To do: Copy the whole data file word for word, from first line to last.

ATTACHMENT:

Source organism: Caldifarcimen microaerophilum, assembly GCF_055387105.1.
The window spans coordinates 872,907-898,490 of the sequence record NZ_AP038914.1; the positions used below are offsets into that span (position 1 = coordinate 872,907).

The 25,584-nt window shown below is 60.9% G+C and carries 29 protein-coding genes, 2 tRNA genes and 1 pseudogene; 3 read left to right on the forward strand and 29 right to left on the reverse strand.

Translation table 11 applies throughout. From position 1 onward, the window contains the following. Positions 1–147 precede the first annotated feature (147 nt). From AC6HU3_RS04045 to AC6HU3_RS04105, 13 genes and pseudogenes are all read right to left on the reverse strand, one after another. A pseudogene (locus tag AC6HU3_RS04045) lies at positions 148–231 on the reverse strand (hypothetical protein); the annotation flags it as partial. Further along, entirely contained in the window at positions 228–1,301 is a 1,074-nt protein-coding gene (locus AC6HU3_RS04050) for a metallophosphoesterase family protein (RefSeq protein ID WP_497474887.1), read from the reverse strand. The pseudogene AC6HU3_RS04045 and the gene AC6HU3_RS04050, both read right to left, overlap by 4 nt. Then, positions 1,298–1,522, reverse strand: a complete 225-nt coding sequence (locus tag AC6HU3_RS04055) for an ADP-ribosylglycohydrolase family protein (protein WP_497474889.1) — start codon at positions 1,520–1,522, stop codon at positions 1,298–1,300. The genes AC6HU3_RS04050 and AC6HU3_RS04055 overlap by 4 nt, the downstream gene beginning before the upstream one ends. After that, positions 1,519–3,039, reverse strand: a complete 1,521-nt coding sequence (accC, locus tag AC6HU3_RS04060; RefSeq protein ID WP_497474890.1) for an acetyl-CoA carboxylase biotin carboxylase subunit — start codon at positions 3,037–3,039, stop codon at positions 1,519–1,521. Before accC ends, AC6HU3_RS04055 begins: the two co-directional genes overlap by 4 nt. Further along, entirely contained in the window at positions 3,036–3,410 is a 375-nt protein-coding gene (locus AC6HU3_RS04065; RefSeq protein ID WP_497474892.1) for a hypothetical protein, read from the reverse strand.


Source organism: Caldifarcimen microaerophilum, assembly GCF_055387105.1.
The window spans coordinates 872,907-898,490 of the sequence record NZ_AP038914.1; the positions used below are offsets into that span (position 1 = coordinate 872,907).

The 25,584-nt window shown below is 60.9% G+C and carries 29 protein-coding genes, 2 tRNA genes and 1 pseudogene; 3 read left to right on the forward strand and 29 right to left on the reverse strand.

Translation table 11 applies throughout. From position 1 onward, the window contains the following. Positions 1–147 precede the first annotated feature (147 nt). From AC6HU3_RS04045 to AC6HU3_RS04105, 13 genes and pseudogenes are all read right to left on the reverse strand, one after another. A pseudogene (locus tag AC6HU3_RS04045) lies at positions 148–231 on the reverse strand (hypothetical protein); the annotation flags it as partial. Further along, entirely contained in the window at positions 228–1,301 is a 1,074-nt protein-coding gene (locus AC6HU3_RS04050) for a metallophosphoesterase family protein (RefSeq protein ID WP_497474887.1), read from the reverse strand. The pseudogene AC6HU3_RS04045 and the gene AC6HU3_RS04050, both read right to left, overlap by 4 nt. Then, positions 1,298–1,522, reverse strand: a complete 225-nt coding sequence (locus tag AC6HU3_RS04055) for an ADP-ribosylglycohydrolase family protein (protein WP_497474889.1) — start codon at positions 1,520–1,522, stop codon at positions 1,298–1,300. The genes AC6HU3_RS04050 and AC6HU3_RS04055 overlap by 4 nt, the downstream gene beginning before the upstream one ends. After that, positions 1,519–3,039, reverse strand: a complete 1,521-nt coding sequence (accC, locus tag AC6HU3_RS04060; RefSeq protein ID WP_497474890.1) for an acetyl-CoA carboxylase biotin carboxylase subunit — start codon at positions 3,037–3,039, stop codon at positions 1,519–1,521. Before accC ends, AC6HU3_RS04055 begins: the two co-directional genes overlap by 4 nt. Further along, entirely contained in the window at positions 3,036–3,410 is a 375-nt protein-coding gene (locus AC6HU3_RS04065; RefSeq protein ID WP_497474892.1) for a hypothetical protein, read from the reverse strand.